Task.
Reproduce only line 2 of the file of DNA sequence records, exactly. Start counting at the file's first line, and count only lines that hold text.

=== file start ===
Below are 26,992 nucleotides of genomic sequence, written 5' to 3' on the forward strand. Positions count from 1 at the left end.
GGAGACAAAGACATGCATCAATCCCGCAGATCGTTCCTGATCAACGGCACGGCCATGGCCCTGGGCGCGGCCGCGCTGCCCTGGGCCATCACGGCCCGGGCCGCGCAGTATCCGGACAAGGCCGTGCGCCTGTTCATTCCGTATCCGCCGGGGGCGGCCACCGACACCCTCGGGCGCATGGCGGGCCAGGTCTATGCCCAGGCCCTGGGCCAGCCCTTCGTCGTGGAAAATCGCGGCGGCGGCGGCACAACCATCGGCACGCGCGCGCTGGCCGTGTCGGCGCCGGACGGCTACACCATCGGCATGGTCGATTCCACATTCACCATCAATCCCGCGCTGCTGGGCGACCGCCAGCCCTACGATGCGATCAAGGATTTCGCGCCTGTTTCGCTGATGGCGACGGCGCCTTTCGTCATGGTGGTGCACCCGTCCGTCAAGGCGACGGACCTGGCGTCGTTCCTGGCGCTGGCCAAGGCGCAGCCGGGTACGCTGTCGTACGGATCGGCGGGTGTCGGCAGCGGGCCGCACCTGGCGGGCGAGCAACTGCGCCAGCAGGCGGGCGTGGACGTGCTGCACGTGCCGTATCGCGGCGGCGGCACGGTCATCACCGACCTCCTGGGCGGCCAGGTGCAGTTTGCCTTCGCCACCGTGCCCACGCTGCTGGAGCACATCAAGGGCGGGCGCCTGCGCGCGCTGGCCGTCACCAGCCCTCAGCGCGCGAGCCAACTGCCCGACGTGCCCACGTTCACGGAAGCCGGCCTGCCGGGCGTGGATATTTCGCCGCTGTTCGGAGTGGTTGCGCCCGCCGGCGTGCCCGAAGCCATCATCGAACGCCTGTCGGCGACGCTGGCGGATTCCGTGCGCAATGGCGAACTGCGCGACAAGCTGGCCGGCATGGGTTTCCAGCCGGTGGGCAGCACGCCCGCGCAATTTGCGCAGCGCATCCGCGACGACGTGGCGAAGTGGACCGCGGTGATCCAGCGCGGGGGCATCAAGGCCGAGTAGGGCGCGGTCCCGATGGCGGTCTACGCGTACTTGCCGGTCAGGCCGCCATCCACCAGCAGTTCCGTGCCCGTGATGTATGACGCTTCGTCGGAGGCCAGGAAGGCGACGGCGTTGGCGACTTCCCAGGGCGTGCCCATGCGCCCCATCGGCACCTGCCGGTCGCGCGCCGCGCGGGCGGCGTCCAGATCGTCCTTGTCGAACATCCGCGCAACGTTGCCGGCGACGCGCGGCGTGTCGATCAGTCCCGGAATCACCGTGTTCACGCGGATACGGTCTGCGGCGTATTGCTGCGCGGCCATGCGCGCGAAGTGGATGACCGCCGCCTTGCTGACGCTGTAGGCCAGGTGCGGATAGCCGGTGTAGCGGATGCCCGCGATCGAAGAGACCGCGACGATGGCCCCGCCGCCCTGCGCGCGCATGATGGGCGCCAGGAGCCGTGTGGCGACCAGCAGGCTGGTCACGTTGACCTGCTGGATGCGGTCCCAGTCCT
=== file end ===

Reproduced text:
GGAGACAAAGACATGCATCAATCCCGCAGATCGTTCCTGATCAACGGCACGGCCATGGCCCTGGGCGCGGCCGCGCTGCCCTGGGCCATCACGGCCCGGGCCGCGCAGTATCCGGACAAGGCCGTGCGCCTGTTCATTCCGTATCCGCCGGGGGCGGCCACCGACACCCTCGGGCGCATGGCGGGCCAGGTCTATGCCCAGGCCCTGGGCCAGCCCTTCGTCGTGGAAAATCGCGGCGGCGGCGGCACAACCATCGGCACGCGCGCGCTGGCCGTGTCGGCGCCGGACGGCTACACCATCGGCATGGTCGATTCCACATTCACCATCAATCCCGCGCTGCTGGGCGACCGCCAGCCCTACGATGCGATCAAGGATTTCGCGCCTGTTTCGCTGATGGCGACGGCGCCTTTCGTCATGGTGGTGCACCCGTCCGTCAAGGCGACGGACCTGGCGTCGTTCCTGGCGCTGGCCAAGGCGCAGCCGGGTACGCTGTCGTACGGATCGGCGGGTGTCGGCAGCGGGCCGCACCTGGCGGGCGAGCAACTGCGCCAGCAGGCGGGCGTGGACGTGCTGCACGTGCCGTATCGCGGCGGCGGCACGGTCATCACCGACCTCCTGGGCGGCCAGGTGCAGTTTGCCTTCGCCACCGTGCCCACGCTGCTGGAGCACATCAAGGGCGGGCGCCTGCGCGCGCTGGCCGTCACCAGCCCTCAGCGCGCGAGCCAACTGCCCGACGTGCCCACGTTCACGGAAGCCGGCCTGCCGGGCGTGGATATTTCGCCGCTGTTCGGAGTGGTTGCGCCCGCCGGCGTGCCCGAAGCCATCATCGAACGCCTGTCGGCGACGCTGGCGGATTCCGTGCGCAATGGCGAACTGCGCGACAAGCTGGCCGGCATGGGTTTCCAGCCGGTGGGCAGCACGCCCGCGCAATTTGCGCAGCGCATCCGCGACGACGTGGCGAAGTGGACCGCGGTGATCCAGCGCGGGGGCATCAAGGCCGAGTAGGGCGCGGTCCCGATGGCGGTCTACGCGTACTTGCCGGTCAGGCCGCCATCCACCAGCAGTTCCGTGCCCGTGATGTATGACGCTTCGTCGGAGGCCAGGAAGGCGACGGCGTTGGCGACTTCCCAGGGCGTGCCCATGCGCCCCATCGGCACCTGCCGGTCGCGCGCCGCGCGGGCGGCGTCCAGATCGTCCTTGTCGAACATCCGCGCAACGTTGCCGGCGACGCGCGGCGTGTCGATCAGTCCCGGAATCACCGTGTTCACGCGGATACGGTCTGCGGCGTATTGCTGCGCGGCCATGCGCGCGAAGTGGATGACCGCCGCCTTGCTGACGCTGTAGGCCAGGTGCGGATAGCCGGTGTAGCGGATGCCCGCGATCGAAGAGACCGCGACGATGGCCCCGCCGCCCTGCGCGCGCATGATGGGCGCCAGGAGCCGTGTGGCGACCAGCAGGCTGGTCACGTTGACCTGCTGGATGCGGTCCCAGTCCT